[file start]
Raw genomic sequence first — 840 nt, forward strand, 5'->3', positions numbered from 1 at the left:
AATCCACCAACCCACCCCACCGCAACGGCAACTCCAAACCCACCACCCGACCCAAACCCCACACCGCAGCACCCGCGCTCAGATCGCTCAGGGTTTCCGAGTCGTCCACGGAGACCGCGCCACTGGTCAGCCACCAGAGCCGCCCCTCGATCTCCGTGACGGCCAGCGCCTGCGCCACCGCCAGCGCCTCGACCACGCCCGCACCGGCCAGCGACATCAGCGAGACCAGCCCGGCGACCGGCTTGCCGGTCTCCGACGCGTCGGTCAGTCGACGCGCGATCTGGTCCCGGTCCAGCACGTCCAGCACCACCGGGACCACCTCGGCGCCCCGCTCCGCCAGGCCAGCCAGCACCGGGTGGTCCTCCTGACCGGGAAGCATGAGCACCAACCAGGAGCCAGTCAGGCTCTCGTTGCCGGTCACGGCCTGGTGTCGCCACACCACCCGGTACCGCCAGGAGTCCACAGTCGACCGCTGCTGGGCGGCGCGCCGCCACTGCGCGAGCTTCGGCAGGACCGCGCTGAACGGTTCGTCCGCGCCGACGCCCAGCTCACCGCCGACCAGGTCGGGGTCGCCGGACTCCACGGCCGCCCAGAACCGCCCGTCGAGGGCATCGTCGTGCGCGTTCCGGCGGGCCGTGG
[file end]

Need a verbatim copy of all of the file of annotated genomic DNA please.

Raw genomic sequence first — 840 nt, forward strand, 5'->3', positions numbered from 1 at the left:
AATCCACCAACCCACCCCACCGCAACGGCAACTCCAAACCCACCACCCGACCCAAACCCCACACCGCAGCACCCGCGCTCAGATCGCTCAGGGTTTCCGAGTCGTCCACGGAGACCGCGCCACTGGTCAGCCACCAGAGCCGCCCCTCGATCTCCGTGACGGCCAGCGCCTGCGCCACCGCCAGCGCCTCGACCACGCCCGCACCGGCCAGCGACATCAGCGAGACCAGCCCGGCGACCGGCTTGCCGGTCTCCGACGCGTCGGTCAGTCGACGCGCGATCTGGTCCCGGTCCAGCACGTCCAGCACCACCGGGACCACCTCGGCGCCCCGCTCCGCCAGGCCAGCCAGCACCGGGTGGTCCTCCTGACCGGGAAGCATGAGCACCAACCAGGAGCCAGTCAGGCTCTCGTTGCCGGTCACGGCCTGGTGTCGCCACACCACCCGGTACCGCCAGGAGTCCACAGTCGACCGCTGCTGGGCGGCGCGCCGCCACTGCGCGAGCTTCGGCAGGACCGCGCTGAACGGTTCGTCCGCGCCGACGCCCAGCTCACCGCCGACCAGGTCGGGGTCGCCGGACTCCACGGCCGCCCAGAACCGCCCGTCGAGGGCATCGTCGTGCGCGTTCCGGCGGGCCGTGG